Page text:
Reformed Churchmen

We are Confessional Calvinists and a Prayer Book Church-people. In 2012, we remembered the 350th anniversary of the 1662 Book of Common Prayer; also, we remembered the 450th anniversary of John Jewel's sober, scholarly, and Reformed "An Apology of the Church of England." In 2013, we remembered the publication of the "Heidelberg Catechism" and the influence of Reformed theologians in England, including Heinrich Bullinger's Decades. For 2014: Tyndale's NT translation. For 2015, John Roger, Rowland Taylor and Bishop John Hooper's martyrdom, burned at the stakes. Books of the month. December 2014: Alan Jacob's "Book of Common Prayer" at: January 2015: A.F. Pollard's "Thomas Cranmer and the English Reformation: 1489-1556" at: February 2015: Jaspar Ridley's "Thomas Cranmer" at:

Sunday, November 30, 2014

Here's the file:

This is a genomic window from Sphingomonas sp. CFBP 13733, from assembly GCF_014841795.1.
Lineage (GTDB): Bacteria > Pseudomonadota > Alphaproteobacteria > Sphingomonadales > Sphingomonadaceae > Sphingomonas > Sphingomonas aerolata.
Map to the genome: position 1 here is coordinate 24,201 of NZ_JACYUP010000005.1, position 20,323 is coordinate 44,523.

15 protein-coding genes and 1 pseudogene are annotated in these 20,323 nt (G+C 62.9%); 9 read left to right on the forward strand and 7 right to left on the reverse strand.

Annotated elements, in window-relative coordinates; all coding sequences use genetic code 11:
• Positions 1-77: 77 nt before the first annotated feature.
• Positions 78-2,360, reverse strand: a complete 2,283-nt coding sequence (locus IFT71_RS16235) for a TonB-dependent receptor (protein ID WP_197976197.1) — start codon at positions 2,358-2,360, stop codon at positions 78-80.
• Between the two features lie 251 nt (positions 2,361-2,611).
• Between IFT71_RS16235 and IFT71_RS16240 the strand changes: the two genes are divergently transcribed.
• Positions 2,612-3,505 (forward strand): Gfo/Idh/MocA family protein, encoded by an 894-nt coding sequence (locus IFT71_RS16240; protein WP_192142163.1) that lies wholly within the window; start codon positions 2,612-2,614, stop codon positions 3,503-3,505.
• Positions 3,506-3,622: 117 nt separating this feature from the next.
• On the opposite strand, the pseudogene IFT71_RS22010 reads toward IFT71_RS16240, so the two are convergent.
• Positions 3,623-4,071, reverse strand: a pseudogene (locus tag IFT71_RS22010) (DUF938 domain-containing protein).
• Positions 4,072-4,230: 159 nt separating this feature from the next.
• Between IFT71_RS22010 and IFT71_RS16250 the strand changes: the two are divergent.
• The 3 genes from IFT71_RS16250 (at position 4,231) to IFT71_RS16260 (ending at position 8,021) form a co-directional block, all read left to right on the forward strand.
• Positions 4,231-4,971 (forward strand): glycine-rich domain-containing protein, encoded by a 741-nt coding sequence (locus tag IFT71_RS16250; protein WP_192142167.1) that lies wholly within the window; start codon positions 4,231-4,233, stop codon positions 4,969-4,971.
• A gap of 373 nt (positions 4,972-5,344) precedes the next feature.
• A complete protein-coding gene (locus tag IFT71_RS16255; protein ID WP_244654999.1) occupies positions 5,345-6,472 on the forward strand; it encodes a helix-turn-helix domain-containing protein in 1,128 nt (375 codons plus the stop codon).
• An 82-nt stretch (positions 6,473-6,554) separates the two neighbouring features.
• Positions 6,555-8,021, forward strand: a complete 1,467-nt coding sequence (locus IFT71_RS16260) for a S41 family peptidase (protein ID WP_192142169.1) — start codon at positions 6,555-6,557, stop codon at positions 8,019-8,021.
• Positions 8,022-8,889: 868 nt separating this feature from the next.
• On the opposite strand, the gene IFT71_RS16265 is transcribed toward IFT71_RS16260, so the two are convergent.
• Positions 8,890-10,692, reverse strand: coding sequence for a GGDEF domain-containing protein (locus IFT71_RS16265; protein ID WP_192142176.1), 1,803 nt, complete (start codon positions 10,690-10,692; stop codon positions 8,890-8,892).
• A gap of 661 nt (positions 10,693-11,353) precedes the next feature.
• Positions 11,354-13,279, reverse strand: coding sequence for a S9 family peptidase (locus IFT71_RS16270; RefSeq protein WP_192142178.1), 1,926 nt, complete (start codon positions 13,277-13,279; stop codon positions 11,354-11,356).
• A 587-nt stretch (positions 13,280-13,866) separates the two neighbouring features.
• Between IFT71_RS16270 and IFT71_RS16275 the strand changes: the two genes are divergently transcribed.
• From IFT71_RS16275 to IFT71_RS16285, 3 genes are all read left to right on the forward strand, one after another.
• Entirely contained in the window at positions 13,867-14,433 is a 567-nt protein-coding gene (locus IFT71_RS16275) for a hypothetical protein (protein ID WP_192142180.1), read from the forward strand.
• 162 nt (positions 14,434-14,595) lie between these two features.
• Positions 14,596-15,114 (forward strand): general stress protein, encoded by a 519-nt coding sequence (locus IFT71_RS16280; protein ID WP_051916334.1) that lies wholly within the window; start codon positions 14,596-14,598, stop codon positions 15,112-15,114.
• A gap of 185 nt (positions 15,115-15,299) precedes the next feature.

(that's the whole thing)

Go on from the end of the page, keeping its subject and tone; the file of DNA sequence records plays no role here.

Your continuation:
30 November. 1662 Book of Common Prayer: Andrew the Apostle

30 November.  1662 Book of Common Prayer:  Andrew the Apostle

St. Andrew is the first recorded disciple of Our Lord, and in some sense His first Evangelist, as bringing to Him his own greater brother, St. Peter (John i. 40, 41). In the Gospel narrative St. Andrew is noted in association with the chosen Three, at the class at Galilee (Matt. iv. 19), and on occasion of Our Lord's prediction of the fall of Jerusalem (Mark xiii. 3); and in association with Philip, his fellow-townsman, in the first call in Judæ (John i. 40), at the feeding of the five thousand (John vi. 8), and at the coming of the Greeks to Our Lord in the Holy Week (John xii. 22). Of his special character and work Scripture records nothing. Tradition tells us of his preaching in various quarters, and of his crucifixion at Patræ in Greece, on a cross of the form which now bears St. Andrew's name. -- November 30th.

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